“Happy came to visit me,” sings Mitski Miyawaki to open her fourth album, Puberty 2. “He bought cookies on the way/ I poured him tea and he told me it’ll all be OK/ I told him I’d do anything to have him stay with me/ So he laid me down, and I felt Happy/ Come inside of me.” It’s a striking opening, as much as anything else for its personification of happiness as a person, an actual tangible figure with whom one can lay down on a sunny afternoon. The presence and absence of “Happy” dominate Puberty 2, and not in as straightforward a manner as one might expect.
Ostensibly, at least, the majority of the songs on Puberty 2 are about love — they relate tales of relationships breaking and broken, tales that appear both deeply personal and remain universally relatable. They carry the sense of their creator as eternal outsider; it’s a theme made explicit in lead single “Your Best American Girl”, whose excellent lyrics and similarly excellent video allude to Miyawaki’s experience as an Asian American, exploring the alienation of what it means to be a “real” American.
As the album progresses, though, you get the sense that these perhaps are less songs about being with a literal, actual lover, and more about being with “Happy”, the feeling that love brings. The notable thing about these songs is that they suggest that Happy perhaps isn’t all that he’s cracked up to be — that happiness is the true love we all chase, to varying extents, and that like any lover, he can talk and think and feel… and ultimately betray you.
It’s a fascinating inversion of a more familiar songwriting trope, namely the personification of depression. There’s a certain comfort to depression, in its own curious way, something that other songwriters have noted over the years — Art Garfunkel famously greeted darkness as “my old friend,” and Elliott Smith greeted his depression as another anthropomorphized figure, a “Miss Misery” to whom he “come[s] back when you want me to.” Mitski turns this idea on its head, but perhaps not its implications: if depression is an ex to whom you return again and again, even when you know it’s a bad idea, then happiness is a challenge, a figure whose presence is as anxiety-inducing and exhausting as it is exciting.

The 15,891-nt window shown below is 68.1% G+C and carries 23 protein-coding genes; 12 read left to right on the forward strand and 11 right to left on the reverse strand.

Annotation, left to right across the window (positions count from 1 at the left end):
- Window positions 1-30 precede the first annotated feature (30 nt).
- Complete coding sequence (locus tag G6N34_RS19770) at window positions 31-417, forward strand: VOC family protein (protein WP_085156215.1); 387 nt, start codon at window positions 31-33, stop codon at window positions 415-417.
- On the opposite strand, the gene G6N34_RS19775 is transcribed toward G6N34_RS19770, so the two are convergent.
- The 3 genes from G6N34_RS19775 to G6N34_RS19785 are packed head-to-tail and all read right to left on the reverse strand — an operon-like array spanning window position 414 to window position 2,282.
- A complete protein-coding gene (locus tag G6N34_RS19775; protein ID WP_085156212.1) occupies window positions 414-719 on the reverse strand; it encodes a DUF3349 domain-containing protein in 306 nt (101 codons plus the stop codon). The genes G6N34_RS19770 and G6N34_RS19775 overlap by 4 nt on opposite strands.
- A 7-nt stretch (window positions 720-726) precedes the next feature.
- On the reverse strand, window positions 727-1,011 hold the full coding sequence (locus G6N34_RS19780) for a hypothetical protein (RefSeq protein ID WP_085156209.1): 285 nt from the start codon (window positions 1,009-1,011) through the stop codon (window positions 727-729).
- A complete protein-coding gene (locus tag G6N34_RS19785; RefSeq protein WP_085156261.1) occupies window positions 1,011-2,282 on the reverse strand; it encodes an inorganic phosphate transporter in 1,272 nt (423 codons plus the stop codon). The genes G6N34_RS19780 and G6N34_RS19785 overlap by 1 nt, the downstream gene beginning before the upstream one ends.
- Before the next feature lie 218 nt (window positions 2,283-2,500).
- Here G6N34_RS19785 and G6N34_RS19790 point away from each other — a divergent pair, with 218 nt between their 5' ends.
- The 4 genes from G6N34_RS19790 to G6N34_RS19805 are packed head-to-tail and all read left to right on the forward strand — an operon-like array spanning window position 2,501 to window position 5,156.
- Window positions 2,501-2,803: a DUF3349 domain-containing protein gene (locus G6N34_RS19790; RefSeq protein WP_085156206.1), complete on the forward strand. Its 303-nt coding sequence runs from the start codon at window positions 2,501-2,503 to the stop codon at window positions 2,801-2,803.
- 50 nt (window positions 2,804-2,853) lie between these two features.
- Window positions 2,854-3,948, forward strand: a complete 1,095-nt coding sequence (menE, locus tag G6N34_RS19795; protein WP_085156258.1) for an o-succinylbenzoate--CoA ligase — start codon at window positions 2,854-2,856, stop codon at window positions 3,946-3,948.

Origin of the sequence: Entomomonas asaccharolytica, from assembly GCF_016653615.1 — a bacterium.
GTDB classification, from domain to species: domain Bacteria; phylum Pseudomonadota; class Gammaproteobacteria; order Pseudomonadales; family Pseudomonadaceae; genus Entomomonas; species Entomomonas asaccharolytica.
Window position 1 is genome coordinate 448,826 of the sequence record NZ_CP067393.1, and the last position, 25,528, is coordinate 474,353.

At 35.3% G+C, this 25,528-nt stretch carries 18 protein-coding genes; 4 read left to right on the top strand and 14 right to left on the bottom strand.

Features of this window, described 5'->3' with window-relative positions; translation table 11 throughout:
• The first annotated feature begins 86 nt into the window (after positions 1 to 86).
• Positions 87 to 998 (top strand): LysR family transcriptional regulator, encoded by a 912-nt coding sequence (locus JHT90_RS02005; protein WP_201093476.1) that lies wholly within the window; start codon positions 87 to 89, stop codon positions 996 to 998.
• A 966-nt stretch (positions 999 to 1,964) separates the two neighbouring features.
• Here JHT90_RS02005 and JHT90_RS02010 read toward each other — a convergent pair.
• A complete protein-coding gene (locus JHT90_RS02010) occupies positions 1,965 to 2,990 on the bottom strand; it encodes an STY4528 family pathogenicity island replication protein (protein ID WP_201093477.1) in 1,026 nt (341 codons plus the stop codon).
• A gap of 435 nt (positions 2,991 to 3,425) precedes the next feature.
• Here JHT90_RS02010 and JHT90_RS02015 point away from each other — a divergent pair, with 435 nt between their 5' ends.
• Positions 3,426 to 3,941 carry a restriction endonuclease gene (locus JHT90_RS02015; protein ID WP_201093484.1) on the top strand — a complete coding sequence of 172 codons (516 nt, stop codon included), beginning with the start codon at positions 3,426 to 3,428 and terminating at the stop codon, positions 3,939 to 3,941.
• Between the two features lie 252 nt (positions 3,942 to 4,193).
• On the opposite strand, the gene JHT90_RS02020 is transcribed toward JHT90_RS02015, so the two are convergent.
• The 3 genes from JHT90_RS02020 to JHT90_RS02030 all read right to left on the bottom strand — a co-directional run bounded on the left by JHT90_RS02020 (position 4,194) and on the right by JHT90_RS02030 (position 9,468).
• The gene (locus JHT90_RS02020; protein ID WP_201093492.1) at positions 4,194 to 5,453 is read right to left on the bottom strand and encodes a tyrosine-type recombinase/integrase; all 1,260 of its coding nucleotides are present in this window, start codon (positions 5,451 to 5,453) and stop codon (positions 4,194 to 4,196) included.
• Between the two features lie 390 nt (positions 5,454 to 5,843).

For anyone prone to depression and/or introversion, this is a familiar conundrum: even if human interaction is pleasurable, it’s exhausting. Extroverts tend to absorb energy from being with others; for introverts, it’s always an effort, even if the payoff is edifying, and it’s even more so if you’re feeling down. To my ears, that feeling permeates Puberty 2, although this might just be a case of projecting my experience onto a record that invites one’s own interpretation.
Either way, though, there’s a more universal fear realized in the personification of happiness as a lover: like any lover, Happy can leave, and when he does, you’ll be left all the sadder and more alone. This is a deal that we all make with ourselves when we enter into relationships, consciously or otherwise — there’s a tacit understanding that you’re putting yourself in a situation that will almost inevitably, sooner or later, cause you pain. And still we do it anyway, because the alternative seems worse: a life where Happy never comes to visit at all, where all you’re left with is the familiar emptiness of his absence.
Puberty 2 is at its best when it really gets into exploring this contradiction: “A Loving Feeling” finds her asking “What do you with a loving feeling/ If the loving feeling makes you all alone?” Earlier in the album, on “Fireworks”, she envisages herself “married to silence/ The gentleman won’t say a word.” And on “Thursday Girl,” she explains that “I’m not happy or sad, just up or down/ And always bad.” There’s a sense here of an eternal dance between happiness and its absence, and it’s ultimately unclear which is the more stressful and difficult. Love never gets any less complicated, really.